[VIDEO] Water Filter Comparison - Whole House Water Filter Vs. Drinking Water Filter

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Transcription:

G'day, folks. Rod from My Water Filter here today. And we're gonna have a quick look at the comparison between water filters: whole-house water filters versus point-of-use drinking-water filters. Do you need both, is one better than the other, what's the difference, OK? Honestly, I think you need both, and I'll tell you why, OK? This is a whole-house water filter. It's a great water filter, triple whole-house. Sediment in the first housing, and then carbon-carbide or carbon-aragon, OK, if we want to get the heavy metal, etcetera, out. Now, this is locked on the side of the house. All the water that's used in your home is going through this water filter. So, at times, it's going through at 20, 30, 40 liters a minute. And at that speed, we can stop so much. The chlorine and the chemicals, etcetera, pretty easy to stop, OK?

Got some really good cartridges nowadays, and we can hold back some heavy metals, etcetera. But there is an issue when the water gets out the other side of a whole-house water filter. It'll flow on to the shower, you have a beautiful shower, there's no chlorine gas in the shower. You'll have beautiful washing-machine water. Even the kitchen sink will have nice, hot water coming out of it. OK, don't get me wrong.

But there's a lot of pipework between the end of this water filter and where you actually consume your water. And old homes could have lead connections, and things like that, asbestos flashings, you just don't know. So the best, safest way to create the best water you can is always going to be with a point-of-use water filter. Now, that could be a simple gravity filter where you simply take a pot of water out of the sink, and you tip it into the top of the gravity water filter. That gravity water filter has got a candle cartridge in the top. That's going to filter the water at about 1 liter an hour.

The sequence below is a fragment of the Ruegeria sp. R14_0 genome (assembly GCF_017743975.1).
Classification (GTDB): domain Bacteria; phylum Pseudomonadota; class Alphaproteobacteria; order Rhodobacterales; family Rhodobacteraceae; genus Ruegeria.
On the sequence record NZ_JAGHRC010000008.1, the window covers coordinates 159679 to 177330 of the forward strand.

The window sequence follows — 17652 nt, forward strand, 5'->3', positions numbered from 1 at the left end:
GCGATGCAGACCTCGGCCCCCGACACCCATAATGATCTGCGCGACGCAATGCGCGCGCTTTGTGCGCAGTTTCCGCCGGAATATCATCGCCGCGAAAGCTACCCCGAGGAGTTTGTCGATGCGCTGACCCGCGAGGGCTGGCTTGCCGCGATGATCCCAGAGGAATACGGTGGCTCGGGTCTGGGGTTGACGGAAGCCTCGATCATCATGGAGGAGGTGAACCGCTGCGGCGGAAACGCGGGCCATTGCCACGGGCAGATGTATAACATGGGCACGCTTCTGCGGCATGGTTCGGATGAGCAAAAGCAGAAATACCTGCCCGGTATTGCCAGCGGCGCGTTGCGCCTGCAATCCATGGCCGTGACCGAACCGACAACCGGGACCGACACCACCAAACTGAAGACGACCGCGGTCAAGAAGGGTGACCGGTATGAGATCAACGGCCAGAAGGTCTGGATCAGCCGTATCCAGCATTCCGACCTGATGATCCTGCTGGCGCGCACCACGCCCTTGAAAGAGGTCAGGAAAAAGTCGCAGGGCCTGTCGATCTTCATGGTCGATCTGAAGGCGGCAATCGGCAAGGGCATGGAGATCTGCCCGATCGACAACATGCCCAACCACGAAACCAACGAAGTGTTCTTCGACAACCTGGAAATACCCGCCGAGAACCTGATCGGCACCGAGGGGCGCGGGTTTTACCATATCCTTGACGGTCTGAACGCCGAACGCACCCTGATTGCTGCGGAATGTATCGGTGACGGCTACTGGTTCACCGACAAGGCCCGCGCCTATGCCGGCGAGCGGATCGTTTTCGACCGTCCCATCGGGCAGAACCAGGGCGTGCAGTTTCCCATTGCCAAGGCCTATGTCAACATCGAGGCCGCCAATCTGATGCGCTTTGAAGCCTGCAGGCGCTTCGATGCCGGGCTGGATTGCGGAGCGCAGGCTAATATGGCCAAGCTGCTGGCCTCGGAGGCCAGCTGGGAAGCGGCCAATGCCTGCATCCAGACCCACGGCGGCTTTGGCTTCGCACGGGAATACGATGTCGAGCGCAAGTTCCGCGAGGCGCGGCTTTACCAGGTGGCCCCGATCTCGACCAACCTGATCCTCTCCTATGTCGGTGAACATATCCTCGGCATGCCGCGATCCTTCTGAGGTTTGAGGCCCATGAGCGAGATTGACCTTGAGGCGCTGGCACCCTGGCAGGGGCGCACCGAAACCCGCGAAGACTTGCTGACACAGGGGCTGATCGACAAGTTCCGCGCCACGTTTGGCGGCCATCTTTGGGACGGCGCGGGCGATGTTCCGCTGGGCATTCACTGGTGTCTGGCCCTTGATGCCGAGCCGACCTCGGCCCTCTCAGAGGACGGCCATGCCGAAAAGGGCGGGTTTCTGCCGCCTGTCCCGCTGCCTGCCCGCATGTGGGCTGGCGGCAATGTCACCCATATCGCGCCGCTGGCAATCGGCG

Then we move on to reverse-osmosis systems. They're filtering the water at about 200 mils a minute. And then we can move on to a benchtop, or an undersink system, which is very similar to this one here. And that's gonna run at somewhere between two to four liters per minute. So if we compare the flowrates of these drinking-water point-of-view systems to the whole-house, this system here can be flowing up to 10 times as fast.

Now, to remove the real nasties from the water, it comes down to contact time with the media inside the cartridge, OK? And as you can see here with this triple, yes, you get two passes through quality cartridges, the water gets to pass through two quality cartridges, but it's going fast. When we want to get the fluoride out of the water, and the real nasties here, we've slowed the water right down, two liters a minute.

So we've got a lot of contact time between the water and the media. The media is able to do what it's supposed to do, and draw the contamination out of the water, and store it. So then the pure water will flow out of the spout and you've got good-quality drinking water to drink. So My Water Filter would recommend a whole-house water filter of some description. And then at the point-of-use, where you go to drink the water, so the water is filtered immediately before you consume it, we would suggest to have a good-quality, point-of-use drinking-water filter at that point as well. Thank you very much.

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